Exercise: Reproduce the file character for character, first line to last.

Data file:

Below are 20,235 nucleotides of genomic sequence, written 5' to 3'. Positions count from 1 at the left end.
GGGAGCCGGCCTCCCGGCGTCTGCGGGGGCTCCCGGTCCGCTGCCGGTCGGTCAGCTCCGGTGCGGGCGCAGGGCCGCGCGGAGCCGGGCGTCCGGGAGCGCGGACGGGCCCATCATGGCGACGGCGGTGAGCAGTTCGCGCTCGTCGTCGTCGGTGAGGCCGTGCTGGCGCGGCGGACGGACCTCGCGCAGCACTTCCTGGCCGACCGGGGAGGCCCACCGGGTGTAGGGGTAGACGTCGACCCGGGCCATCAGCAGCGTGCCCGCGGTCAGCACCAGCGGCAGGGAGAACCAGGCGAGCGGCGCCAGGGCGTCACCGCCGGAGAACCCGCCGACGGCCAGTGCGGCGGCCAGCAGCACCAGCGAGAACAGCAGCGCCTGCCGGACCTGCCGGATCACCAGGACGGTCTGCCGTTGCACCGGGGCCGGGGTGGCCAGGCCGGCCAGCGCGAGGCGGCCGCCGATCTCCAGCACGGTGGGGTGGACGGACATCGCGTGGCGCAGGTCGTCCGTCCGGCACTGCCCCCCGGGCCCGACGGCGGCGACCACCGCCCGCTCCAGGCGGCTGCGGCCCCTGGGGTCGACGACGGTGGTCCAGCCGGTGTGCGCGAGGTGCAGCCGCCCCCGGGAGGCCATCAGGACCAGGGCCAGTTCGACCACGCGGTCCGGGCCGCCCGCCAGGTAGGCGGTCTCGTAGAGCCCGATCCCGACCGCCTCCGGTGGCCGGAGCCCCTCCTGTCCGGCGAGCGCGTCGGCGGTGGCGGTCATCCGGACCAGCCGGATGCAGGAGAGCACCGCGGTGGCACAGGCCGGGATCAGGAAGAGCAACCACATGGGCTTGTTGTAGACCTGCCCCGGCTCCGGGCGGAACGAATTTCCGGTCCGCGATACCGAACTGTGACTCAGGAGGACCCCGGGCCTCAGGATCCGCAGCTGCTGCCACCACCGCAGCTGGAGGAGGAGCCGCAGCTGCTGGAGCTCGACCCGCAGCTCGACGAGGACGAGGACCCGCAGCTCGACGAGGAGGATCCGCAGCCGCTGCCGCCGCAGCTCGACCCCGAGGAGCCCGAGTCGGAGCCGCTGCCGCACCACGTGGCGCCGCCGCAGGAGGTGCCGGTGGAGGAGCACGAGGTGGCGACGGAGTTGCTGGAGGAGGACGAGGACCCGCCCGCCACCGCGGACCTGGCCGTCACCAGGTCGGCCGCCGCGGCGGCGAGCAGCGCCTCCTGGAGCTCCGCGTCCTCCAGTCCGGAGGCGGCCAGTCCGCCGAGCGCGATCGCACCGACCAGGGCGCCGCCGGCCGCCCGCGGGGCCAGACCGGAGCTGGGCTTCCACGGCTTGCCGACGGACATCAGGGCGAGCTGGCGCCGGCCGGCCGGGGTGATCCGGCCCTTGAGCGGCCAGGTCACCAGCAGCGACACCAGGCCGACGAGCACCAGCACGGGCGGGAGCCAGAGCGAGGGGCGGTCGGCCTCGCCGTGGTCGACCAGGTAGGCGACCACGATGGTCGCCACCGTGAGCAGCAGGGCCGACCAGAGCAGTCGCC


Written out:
Below are 20,235 nucleotides of genomic sequence, written 5' to 3'. Positions count from 1 at the left end.
GGGAGCCGGCCTCCCGGCGTCTGCGGGGGCTCCCGGTCCGCTGCCGGTCGGTCAGCTCCGGTGCGGGCGCAGGGCCGCGCGGAGCCGGGCGTCCGGGAGCGCGGACGGGCCCATCATGGCGACGGCGGTGAGCAGTTCGCGCTCGTCGTCGTCGGTGAGGCCGTGCTGGCGCGGCGGACGGACCTCGCGCAGCACTTCCTGGCCGACCGGGGAGGCCCACCGGGTGTAGGGGTAGACGTCGACCCGGGCCATCAGCAGCGTGCCCGCGGTCAGCACCAGCGGCAGGGAGAACCAGGCGAGCGGCGCCAGGGCGTCACCGCCGGAGAACCCGCCGACGGCCAGTGCGGCGGCCAGCAGCACCAGCGAGAACAGCAGCGCCTGCCGGACCTGCCGGATCACCAGGACGGTCTGCCGTTGCACCGGGGCCGGGGTGGCCAGGCCGGCCAGCGCGAGGCGGCCGCCGATCTCCAGCACGGTGGGGTGGACGGACATCGCGTGGCGCAGGTCGTCCGTCCGGCACTGCCCCCCGGGCCCGACGGCGGCGACCACCGCCCGCTCCAGGCGGCTGCGGCCCCTGGGGTCGACGACGGTGGTCCAGCCGGTGTGCGCGAGGTGCAGCCGCCCCCGGGAGGCCATCAGGACCAGGGCCAGTTCGACCACGCGGTCCGGGCCGCCCGCCAGGTAGGCGGTCTCGTAGAGCCCGATCCCGACCGCCTCCGGTGGCCGGAGCCCCTCCTGTCCGGCGAGCGCGTCGGCGGTGGCGGTCATCCGGACCAGCCGGATGCAGGAGAGCACCGCGGTGGCACAGGCCGGGATCAGGAAGAGCAACCACATGGGCTTGTTGTAGACCTGCCCCGGCTCCGGGCGGAACGAATTTCCGGTCCGCGATACCGAACTGTGACTCAGGAGGACCCCGGGCCTCAGGATCCGCAGCTGCTGCCACCACCGCAGCTGGAGGAGGAGCCGCAGCTGCTGGAGCTCGACCCGCAGCTCGACGAGGACGAGGACCCGCAGCTCGACGAGGAGGATCCGCAGCCGCTGCCGCCGCAGCTCGACCCCGAGGAGCCCGAGTCGGAGCCGCTGCCGCACCACGTGGCGCCGCCGCAGGAGGTGCCGGTGGAGGAGCACGAGGTGGCGACGGAGTTGCTGGAGGAGGACGAGGACCCGCCCGCCACCGCGGACCTGGCCGTCACCAGGTCGGCCGCCGCGGCGGCGAGCAGCGCCTCCTGGAGCTCCGCGTCCTCCAGTCCGGAGGCGGCCAGTCCGCCGAGCGCGATCGCACCGACCAGGGCGCCGCCGGCCGCCCGCGGGGCCAGACCGGAGCTGGGCTTCCACGGCTTGCCGACGGACATCAGGGCGAGCTGGCGCCGGCCGGCCGGGGTGATCCGGCCCTTGAGCGGCCAGGTCACCAGCAGCGACACCAGGCCGACGAGCACCAGCACGGGCGGGAGCCAGAGCGAGGGGCGGTCGGCCTCGCCGTGGTCGACCAGGTAGGCGACCACGATGGTCGCCACCGTGAGCAGCAGGGCCGACCAGAGCAGTCGCC